Fears and myths of being treated like a “guinea pig” are very common. Having an understanding of what’s involved may provide some ease.
- Your personal information remains confidential. In fact, you’re provided a patient ID number that is used in place of your name on study documents to protect your privacy.
- The care received in a trial should meet or exceed the expectations set for standard care for your condition. This means you should get comparable, and in some instances more, care than you would if you opted not to participate.
- Participants are closely monitored and data is carefully recorded, reviewed, and compared to others in the trial so any possible concerns are caught and addressed early.
- There are many safeguards in place for safety. See “Is Participating In A Trial Safe” for some specifics.
- You are free to withdraw at any time you, the researchers, your doctor, etc. feels it is in your best interest with no impact on receiving treatment in the future
Breast cancer trial participants do not receive a placebo in lieu of standard treatment. Some trials may include a chance of receiving placebo or the study medication in addition to a standard treatment, but participants in oncology trials are always provided with some type of active medication to fight their cancer.
In what are called randomized double blind clinical trials, you and your doctor cannot choose which drug/treatment you receive. Randomized means that you are randomly assigned to a dosing group. Double blind means that neither you or your doctor will know what group you were assigned to while you are participating. Often times, once a study ends, you are able to find out what group you were in. Also, it’s important to know that if you have an emergency and need to know what dosing group you were in, the study doctor can easily “unblind” you. This means they can access your dosing group, and this process is quickly and easily done online.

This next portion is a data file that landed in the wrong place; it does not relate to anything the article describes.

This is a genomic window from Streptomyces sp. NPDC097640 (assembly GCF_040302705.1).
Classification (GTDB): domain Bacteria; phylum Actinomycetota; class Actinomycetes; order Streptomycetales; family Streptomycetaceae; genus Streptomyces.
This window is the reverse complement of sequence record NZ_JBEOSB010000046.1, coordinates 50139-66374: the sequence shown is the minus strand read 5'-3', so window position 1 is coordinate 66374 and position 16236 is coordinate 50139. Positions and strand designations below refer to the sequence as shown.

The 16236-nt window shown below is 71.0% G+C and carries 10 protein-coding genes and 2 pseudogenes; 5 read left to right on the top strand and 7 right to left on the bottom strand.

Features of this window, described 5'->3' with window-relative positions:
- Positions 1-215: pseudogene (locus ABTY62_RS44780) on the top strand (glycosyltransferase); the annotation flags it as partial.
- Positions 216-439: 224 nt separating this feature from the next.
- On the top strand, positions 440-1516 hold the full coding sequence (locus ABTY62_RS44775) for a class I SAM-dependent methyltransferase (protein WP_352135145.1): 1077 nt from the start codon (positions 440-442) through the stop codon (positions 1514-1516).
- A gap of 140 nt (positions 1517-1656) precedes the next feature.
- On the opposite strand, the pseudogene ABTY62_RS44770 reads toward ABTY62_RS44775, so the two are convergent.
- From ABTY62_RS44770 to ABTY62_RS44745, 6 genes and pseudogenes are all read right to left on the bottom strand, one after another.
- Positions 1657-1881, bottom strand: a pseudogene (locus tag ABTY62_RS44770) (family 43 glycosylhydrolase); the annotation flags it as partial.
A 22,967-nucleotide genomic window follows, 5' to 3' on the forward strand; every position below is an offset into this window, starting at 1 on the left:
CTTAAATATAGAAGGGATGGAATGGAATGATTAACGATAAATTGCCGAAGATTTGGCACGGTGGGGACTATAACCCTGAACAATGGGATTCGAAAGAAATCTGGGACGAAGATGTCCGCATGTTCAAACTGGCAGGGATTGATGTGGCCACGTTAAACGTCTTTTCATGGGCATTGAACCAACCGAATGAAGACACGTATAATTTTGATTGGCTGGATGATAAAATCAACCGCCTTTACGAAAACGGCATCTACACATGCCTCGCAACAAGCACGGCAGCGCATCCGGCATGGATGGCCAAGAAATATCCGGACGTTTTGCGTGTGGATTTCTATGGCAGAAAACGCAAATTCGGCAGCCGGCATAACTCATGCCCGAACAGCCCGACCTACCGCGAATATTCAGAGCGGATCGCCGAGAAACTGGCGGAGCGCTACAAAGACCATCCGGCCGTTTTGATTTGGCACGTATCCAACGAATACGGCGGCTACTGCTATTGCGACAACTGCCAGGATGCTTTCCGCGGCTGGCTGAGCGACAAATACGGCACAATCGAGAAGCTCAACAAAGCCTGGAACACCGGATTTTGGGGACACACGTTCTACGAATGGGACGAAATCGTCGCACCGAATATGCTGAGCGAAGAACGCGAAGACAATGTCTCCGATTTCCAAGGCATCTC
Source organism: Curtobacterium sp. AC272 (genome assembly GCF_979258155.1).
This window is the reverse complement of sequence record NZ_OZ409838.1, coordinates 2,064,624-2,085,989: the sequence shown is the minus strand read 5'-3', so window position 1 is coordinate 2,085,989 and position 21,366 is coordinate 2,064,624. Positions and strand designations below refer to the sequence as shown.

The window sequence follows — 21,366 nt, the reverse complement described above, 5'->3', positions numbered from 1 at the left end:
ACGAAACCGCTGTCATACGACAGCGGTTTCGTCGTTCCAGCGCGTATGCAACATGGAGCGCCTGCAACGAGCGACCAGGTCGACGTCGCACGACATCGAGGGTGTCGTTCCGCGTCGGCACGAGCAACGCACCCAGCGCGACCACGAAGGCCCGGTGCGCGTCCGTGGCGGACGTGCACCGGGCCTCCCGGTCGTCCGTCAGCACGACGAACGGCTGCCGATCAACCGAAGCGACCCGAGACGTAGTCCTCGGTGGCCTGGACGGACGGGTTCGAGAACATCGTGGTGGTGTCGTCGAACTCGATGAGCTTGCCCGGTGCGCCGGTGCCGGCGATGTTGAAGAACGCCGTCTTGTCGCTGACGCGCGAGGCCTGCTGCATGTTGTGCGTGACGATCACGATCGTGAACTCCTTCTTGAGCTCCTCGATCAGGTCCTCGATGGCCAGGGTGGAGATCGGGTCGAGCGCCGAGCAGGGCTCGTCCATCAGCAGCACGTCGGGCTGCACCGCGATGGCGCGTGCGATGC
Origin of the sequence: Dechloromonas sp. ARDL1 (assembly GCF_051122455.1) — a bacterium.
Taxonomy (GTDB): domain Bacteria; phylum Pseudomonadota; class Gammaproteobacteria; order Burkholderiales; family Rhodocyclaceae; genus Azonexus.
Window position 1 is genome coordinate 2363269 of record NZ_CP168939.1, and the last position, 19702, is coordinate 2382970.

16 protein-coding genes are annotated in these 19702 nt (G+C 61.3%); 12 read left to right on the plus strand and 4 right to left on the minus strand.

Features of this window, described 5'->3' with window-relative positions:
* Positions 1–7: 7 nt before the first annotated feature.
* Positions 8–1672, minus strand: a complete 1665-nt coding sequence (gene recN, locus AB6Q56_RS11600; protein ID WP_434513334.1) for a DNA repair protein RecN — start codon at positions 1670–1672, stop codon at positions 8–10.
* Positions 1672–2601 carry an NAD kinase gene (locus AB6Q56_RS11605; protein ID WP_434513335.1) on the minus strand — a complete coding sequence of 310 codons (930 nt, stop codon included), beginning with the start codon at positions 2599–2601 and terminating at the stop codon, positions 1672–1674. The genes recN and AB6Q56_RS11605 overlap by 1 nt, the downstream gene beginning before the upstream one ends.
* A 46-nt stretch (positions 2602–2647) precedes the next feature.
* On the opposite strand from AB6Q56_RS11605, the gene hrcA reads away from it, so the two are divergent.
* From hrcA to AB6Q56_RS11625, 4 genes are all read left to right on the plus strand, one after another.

This is a great question to ask the study staff before consenting to participation. They will usually provide you with a direct line to the study coordinator or research nurse, a 24-hour emergency line, and contact information for the ethics board. The emergency number and contact information for the ethics board should also be included in the informed consent document. Of course, the study doctor and research team are a great first place to start if you have a question or concern about the study.
Participation looks different for each trial because they each have their own protocols with information about visits, labs, dosing, and all of the other details to keep participants safe and help the researchers collect important data about whether or not the drug is working. Some common patient responsibilities do exist though, and we’ve listed those here:
- ASK QUESTIONS! Lots of them. Any time you think of a question, it’s a good idea to write it down in a notebook or in the notes app on your phone. Create a running list and bring it to your appointments with you to be sure you get them answered.
- Read the informed consent form. This isn’t fun beach reading by any means, but the informed consent is filled with information about the trial, what you can expect, risks, and other things to consider. They are supposed to be written in patient friendly language, but that doesn’t always happen so be sure to ask your study team to explain the document to you along with any parts that don’t make sense. It is important that you make a decision that you feel good about, and this is the perfect time to gather the information you need to do that!